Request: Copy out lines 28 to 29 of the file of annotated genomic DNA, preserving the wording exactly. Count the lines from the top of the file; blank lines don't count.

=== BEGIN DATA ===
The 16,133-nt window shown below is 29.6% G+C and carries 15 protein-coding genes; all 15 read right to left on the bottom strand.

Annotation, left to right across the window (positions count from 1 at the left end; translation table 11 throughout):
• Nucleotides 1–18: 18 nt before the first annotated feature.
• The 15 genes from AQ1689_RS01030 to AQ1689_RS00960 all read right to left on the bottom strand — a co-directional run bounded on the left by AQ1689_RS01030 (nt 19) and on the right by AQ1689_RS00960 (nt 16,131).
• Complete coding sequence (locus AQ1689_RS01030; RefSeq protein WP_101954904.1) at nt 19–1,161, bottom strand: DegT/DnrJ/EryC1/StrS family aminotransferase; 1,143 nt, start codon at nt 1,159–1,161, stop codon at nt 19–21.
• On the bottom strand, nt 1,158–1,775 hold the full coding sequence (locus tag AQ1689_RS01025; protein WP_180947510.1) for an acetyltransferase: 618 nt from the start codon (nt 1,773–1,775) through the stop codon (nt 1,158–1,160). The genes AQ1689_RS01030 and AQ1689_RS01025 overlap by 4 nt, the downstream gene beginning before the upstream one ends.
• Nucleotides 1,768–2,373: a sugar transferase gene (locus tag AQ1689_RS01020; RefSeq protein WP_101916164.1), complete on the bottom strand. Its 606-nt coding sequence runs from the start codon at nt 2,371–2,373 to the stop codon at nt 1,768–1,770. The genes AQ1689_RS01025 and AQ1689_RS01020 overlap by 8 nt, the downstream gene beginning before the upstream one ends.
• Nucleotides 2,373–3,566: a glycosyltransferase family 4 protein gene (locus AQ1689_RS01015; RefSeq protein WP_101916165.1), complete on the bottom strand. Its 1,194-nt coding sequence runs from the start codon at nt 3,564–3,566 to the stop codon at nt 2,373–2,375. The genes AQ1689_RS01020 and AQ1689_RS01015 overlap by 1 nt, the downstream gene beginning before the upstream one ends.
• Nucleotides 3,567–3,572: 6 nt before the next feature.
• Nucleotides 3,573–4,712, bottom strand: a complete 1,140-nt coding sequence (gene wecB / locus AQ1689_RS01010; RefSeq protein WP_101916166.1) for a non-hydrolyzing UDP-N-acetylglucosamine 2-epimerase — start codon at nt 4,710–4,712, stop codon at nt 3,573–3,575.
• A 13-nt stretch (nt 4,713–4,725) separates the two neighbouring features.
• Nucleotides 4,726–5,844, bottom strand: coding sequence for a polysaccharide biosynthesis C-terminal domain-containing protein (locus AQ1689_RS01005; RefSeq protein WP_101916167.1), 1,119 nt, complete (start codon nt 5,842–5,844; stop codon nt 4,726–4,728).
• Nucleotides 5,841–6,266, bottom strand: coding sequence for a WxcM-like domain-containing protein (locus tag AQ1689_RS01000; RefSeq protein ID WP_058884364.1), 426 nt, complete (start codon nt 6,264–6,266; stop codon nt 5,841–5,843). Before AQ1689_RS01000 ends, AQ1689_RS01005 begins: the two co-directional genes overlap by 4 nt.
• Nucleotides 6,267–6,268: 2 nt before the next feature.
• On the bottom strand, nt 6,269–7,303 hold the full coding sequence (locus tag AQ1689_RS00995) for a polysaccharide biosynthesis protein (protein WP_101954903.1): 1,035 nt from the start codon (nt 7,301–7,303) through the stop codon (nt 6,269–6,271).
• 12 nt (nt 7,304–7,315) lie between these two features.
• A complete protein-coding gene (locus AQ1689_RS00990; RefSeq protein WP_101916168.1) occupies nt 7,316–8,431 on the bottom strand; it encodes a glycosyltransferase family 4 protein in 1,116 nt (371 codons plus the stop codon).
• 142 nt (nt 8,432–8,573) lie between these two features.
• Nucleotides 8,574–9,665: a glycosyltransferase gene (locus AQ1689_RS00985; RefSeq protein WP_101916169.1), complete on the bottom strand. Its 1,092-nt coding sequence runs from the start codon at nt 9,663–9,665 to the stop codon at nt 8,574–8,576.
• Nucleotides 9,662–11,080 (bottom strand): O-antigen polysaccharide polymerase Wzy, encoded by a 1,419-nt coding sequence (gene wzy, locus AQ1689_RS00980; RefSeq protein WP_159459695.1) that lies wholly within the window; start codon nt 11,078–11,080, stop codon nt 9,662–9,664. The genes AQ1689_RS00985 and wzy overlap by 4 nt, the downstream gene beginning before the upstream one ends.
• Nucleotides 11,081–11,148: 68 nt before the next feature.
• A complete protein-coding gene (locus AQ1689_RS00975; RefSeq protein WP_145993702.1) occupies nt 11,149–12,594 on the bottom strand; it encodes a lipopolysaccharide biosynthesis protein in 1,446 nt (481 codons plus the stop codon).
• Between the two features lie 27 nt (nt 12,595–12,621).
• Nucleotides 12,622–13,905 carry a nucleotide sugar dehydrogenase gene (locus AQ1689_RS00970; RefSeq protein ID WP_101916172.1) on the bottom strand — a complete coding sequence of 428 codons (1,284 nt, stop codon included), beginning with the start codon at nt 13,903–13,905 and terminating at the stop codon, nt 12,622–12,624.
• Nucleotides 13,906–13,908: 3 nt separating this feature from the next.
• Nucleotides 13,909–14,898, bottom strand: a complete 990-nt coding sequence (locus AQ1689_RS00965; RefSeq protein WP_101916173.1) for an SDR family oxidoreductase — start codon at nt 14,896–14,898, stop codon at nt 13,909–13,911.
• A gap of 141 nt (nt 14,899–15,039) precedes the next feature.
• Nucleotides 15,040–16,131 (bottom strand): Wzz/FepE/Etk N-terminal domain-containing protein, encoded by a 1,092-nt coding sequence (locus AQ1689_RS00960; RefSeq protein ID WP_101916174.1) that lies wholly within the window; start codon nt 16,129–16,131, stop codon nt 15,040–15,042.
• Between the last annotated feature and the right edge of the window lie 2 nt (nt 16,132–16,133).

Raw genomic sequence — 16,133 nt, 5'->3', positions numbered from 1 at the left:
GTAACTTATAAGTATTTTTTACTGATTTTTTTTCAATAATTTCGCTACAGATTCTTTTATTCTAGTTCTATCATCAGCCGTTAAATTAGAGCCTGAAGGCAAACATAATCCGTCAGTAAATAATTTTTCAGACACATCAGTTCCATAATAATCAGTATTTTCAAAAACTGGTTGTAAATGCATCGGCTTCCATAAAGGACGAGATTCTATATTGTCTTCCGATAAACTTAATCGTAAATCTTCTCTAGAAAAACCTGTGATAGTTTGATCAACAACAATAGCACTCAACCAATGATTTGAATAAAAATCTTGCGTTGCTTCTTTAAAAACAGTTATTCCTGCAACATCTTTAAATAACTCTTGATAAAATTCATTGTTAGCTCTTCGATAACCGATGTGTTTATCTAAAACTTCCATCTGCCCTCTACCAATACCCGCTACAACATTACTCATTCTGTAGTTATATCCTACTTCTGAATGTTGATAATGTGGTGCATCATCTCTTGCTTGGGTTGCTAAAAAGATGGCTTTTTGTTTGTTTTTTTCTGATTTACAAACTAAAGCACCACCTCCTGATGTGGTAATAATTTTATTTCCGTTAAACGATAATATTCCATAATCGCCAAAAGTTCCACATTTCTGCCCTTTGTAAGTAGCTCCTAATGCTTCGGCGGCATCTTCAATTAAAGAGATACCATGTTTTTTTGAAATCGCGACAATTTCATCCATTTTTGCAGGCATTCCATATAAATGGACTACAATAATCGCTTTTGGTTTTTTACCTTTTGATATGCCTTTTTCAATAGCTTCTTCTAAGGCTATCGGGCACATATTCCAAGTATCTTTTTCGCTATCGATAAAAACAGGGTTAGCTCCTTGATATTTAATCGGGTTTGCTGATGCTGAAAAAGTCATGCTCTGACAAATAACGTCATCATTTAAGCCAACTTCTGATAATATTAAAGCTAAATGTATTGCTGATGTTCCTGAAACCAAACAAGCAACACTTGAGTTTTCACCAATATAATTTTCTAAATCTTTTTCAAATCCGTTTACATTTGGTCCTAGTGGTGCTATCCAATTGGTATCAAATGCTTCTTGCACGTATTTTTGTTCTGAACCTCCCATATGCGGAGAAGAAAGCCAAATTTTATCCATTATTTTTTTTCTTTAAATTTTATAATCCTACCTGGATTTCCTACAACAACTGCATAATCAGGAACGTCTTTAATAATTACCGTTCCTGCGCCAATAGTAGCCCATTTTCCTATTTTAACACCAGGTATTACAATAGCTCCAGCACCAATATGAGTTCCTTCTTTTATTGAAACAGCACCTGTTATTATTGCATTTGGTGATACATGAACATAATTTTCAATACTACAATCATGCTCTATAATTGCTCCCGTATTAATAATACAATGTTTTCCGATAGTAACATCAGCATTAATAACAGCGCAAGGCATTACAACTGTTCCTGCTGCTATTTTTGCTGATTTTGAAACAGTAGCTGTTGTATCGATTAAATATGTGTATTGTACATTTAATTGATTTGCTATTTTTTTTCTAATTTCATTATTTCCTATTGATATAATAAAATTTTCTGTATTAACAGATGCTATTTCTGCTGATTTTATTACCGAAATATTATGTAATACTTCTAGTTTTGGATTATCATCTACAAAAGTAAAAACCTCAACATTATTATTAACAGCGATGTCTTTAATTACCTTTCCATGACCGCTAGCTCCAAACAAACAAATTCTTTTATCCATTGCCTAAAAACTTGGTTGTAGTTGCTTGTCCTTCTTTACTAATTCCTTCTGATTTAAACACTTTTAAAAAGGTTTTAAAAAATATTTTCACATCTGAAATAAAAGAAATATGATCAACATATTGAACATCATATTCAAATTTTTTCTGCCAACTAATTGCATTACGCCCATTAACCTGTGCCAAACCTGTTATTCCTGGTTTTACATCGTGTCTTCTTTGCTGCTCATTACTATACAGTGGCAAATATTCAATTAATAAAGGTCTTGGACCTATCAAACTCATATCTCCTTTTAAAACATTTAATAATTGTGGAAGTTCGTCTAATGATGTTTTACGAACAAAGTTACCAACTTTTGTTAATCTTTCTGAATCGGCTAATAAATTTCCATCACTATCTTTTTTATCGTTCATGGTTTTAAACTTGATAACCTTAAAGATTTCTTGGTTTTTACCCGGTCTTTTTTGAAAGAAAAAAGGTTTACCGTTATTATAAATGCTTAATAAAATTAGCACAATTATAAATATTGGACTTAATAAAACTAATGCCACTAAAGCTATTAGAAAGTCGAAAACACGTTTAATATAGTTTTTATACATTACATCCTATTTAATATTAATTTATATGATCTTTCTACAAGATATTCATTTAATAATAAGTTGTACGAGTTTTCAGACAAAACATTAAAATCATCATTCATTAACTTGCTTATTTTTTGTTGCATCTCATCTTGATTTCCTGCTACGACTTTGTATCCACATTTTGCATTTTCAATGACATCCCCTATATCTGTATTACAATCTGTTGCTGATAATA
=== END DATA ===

• Nucleotides 15,040–16,131 (bottom strand): Wzz/FepE/Etk N-terminal domain-containing protein, encoded by a 1,092-nt coding sequence (locus AQ1689_RS00960; RefSeq protein ID WP_101916174.1) that lies wholly within the window; start codon nt 16,129–16,131, stop codon nt 15,040–15,042.
• Between the last annotated feature and the right edge of the window lie 2 nt (nt 16,132–16,133).